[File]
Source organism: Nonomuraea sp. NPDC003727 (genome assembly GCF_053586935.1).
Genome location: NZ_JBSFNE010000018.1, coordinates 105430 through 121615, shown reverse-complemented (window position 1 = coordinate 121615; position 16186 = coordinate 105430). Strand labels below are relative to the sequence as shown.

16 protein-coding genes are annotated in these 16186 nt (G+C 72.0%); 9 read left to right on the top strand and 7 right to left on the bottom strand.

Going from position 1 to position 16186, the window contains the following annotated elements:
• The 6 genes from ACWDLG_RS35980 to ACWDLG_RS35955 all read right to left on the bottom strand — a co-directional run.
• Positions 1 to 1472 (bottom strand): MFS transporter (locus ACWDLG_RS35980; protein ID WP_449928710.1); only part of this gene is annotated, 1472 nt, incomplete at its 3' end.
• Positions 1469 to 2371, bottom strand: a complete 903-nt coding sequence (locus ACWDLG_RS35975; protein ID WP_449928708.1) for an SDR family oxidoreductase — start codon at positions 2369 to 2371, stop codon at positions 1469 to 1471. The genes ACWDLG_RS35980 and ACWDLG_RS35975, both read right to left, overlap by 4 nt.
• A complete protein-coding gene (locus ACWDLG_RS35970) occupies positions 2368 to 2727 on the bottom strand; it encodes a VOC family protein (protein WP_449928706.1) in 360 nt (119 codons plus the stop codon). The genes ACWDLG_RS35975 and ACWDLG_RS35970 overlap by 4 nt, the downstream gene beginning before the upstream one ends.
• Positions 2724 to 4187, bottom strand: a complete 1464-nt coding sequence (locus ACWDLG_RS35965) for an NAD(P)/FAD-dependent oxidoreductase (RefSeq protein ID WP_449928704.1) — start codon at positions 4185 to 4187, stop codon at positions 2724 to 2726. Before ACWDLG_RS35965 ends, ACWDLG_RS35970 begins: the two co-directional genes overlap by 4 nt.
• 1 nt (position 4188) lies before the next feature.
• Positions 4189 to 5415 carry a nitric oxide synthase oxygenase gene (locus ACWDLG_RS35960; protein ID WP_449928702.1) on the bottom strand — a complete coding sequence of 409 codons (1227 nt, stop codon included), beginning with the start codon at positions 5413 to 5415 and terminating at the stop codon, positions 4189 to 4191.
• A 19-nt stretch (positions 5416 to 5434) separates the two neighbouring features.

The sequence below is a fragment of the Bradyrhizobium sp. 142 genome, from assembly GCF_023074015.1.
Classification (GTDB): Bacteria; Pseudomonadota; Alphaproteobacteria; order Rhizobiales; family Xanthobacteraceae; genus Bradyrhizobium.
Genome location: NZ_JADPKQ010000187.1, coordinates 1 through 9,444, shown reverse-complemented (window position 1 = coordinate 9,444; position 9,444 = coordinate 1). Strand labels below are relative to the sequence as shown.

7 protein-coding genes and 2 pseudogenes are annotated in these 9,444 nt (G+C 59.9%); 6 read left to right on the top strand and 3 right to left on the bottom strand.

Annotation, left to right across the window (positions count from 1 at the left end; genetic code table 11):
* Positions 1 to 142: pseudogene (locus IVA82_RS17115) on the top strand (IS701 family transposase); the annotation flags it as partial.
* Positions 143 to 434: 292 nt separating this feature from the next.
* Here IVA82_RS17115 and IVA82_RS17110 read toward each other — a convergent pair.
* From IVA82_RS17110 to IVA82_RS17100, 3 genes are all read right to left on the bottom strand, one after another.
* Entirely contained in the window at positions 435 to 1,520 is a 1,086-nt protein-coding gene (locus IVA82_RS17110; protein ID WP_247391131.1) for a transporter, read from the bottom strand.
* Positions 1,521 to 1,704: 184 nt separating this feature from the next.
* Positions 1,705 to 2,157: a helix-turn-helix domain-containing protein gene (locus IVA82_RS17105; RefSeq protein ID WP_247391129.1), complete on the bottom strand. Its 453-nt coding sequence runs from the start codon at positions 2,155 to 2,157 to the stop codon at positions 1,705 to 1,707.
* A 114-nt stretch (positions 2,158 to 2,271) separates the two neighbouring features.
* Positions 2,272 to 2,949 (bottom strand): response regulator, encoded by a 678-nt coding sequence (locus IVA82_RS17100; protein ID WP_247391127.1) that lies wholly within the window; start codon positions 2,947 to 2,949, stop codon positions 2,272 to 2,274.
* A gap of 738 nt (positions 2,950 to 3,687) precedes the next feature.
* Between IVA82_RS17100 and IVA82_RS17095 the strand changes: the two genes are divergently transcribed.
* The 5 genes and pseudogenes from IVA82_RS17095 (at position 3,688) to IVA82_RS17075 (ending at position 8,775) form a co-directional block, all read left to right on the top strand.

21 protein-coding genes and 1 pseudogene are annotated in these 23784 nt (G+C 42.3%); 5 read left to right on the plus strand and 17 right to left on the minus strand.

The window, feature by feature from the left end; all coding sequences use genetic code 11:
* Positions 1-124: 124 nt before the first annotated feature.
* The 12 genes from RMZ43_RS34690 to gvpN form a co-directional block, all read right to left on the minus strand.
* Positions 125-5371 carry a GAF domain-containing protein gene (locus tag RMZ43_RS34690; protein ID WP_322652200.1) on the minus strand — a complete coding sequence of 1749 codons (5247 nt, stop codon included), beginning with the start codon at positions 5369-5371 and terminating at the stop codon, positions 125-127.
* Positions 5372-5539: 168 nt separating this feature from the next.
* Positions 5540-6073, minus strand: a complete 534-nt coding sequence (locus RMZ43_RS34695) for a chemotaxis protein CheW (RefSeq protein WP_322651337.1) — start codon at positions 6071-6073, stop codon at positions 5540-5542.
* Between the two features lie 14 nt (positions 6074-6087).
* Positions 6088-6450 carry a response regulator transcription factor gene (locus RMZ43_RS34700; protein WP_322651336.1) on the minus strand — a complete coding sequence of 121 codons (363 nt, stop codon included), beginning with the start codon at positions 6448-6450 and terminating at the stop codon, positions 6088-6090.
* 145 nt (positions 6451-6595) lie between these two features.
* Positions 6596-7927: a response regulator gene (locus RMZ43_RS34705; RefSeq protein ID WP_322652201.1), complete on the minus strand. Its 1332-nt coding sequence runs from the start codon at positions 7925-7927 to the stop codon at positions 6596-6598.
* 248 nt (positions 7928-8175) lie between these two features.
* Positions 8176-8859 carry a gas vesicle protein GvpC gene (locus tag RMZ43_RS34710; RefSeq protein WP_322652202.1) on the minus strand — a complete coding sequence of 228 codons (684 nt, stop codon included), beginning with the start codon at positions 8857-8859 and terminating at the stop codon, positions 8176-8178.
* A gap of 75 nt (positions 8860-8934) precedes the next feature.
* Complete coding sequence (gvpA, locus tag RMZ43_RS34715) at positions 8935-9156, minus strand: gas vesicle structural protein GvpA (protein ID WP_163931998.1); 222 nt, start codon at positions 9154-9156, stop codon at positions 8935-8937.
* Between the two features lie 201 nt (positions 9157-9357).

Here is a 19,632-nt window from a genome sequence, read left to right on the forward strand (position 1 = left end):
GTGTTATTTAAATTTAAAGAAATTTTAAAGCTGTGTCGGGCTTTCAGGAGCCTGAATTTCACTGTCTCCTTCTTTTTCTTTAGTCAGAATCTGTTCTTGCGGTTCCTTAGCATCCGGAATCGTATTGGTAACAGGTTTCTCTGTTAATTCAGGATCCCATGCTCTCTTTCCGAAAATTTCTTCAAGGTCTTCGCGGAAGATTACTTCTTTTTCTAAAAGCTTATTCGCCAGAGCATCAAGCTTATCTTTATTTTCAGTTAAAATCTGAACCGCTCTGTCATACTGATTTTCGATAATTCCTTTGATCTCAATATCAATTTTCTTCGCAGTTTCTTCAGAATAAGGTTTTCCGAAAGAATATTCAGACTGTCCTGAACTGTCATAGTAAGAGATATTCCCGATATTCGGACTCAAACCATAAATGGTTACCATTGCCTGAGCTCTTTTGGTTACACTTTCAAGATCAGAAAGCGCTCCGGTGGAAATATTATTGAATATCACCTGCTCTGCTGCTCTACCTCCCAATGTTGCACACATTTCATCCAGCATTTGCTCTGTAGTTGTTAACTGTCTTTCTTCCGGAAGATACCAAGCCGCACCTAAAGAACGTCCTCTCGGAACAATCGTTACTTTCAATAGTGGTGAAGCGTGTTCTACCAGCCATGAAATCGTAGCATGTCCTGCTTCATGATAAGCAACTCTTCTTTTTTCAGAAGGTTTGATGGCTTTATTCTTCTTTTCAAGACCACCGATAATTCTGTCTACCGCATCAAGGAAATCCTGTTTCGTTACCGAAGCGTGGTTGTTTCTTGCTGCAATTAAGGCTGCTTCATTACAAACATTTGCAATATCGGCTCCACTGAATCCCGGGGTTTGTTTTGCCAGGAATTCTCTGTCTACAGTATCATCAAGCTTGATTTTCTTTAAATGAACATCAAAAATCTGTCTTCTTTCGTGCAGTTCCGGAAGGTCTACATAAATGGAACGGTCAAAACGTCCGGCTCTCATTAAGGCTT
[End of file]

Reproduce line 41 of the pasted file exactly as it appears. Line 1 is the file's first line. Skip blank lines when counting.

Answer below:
* 248 nt (positions 7928-8175) lie between these two features.